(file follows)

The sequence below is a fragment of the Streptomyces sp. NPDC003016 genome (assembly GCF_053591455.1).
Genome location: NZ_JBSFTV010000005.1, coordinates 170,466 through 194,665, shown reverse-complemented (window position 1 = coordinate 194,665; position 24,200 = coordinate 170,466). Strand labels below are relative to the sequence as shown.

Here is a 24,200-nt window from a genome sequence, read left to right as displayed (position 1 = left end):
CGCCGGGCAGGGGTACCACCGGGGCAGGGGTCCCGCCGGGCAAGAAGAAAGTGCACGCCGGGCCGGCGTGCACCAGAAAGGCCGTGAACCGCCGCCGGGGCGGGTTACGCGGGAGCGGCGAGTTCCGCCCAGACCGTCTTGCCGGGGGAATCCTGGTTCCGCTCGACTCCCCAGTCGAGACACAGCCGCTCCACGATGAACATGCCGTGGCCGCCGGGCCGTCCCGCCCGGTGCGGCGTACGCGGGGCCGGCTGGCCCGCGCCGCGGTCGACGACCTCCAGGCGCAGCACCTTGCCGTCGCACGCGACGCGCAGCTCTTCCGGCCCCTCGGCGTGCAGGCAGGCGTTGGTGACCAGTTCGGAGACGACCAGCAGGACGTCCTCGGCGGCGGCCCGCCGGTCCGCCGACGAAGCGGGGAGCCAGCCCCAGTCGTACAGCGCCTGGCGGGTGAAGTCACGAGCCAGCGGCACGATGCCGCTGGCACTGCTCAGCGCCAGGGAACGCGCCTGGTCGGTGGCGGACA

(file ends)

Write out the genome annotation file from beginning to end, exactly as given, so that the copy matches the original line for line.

The sequence below is a fragment of the Streptomyces sp. NPDC003016 genome (assembly GCF_053591455.1).
Genome location: NZ_JBSFTV010000005.1, coordinates 170,466 through 194,665, shown reverse-complemented (window position 1 = coordinate 194,665; position 24,200 = coordinate 170,466). Strand labels below are relative to the sequence as shown.

Here is a 24,200-nt window from a genome sequence, read left to right as displayed (position 1 = left end):
CGCCGGGCAGGGGTACCACCGGGGCAGGGGTCCCGCCGGGCAAGAAGAAAGTGCACGCCGGGCCGGCGTGCACCAGAAAGGCCGTGAACCGCCGCCGGGGCGGGTTACGCGGGAGCGGCGAGTTCCGCCCAGACCGTCTTGCCGGGGGAATCCTGGTTCCGCTCGACTCCCCAGTCGAGACACAGCCGCTCCACGATGAACATGCCGTGGCCGCCGGGCCGTCCCGCCCGGTGCGGCGTACGCGGGGCCGGCTGGCCCGCGCCGCGGTCGACGACCTCCAGGCGCAGCACCTTGCCGTCGCACGCGACGCGCAGCTCTTCCGGCCCCTCGGCGTGCAGGCAGGCGTTGGTGACCAGTTCGGAGACGACCAGCAGGACGTCCTCGGCGGCGGCCCGCCGGTCCGCCGACGAAGCGGGGAGCCAGCCCCAGTCGTACAGCGCCTGGCGGGTGAAGTCACGAGCCAGCGGCACGATGCCGCTGGCACTGCTCAGCGCCAGGGAACGCGCCTGGTCGGTGGCGGACA